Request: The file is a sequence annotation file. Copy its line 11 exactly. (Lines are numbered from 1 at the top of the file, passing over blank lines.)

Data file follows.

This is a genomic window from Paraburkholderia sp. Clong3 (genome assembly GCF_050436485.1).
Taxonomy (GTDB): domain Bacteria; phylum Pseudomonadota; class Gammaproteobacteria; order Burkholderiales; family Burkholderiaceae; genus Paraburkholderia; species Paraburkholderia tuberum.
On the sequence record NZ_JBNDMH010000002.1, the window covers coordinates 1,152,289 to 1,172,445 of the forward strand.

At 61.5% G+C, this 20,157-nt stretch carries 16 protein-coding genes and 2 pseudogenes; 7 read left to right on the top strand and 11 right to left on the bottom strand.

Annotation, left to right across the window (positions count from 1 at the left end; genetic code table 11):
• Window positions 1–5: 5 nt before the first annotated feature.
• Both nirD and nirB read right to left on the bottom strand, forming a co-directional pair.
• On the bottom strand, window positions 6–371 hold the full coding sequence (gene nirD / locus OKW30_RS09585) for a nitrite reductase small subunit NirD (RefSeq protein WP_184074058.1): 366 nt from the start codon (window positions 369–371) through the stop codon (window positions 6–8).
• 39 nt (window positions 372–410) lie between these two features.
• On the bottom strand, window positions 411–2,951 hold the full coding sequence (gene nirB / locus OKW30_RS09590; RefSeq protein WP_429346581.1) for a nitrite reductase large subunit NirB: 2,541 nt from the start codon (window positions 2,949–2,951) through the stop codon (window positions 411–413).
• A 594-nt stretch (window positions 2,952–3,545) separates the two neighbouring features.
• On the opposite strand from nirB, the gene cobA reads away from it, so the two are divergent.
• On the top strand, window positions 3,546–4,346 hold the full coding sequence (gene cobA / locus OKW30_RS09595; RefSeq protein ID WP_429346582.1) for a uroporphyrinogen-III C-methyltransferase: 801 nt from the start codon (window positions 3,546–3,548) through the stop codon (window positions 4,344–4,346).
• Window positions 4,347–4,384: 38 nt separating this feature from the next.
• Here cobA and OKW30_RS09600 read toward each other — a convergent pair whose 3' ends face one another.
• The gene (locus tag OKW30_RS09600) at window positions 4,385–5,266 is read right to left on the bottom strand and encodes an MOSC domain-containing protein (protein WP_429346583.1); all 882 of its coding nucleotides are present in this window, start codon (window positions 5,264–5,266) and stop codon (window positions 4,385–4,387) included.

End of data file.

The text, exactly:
• A 594-nt stretch (window positions 2,952–3,545) separates the two neighbouring features.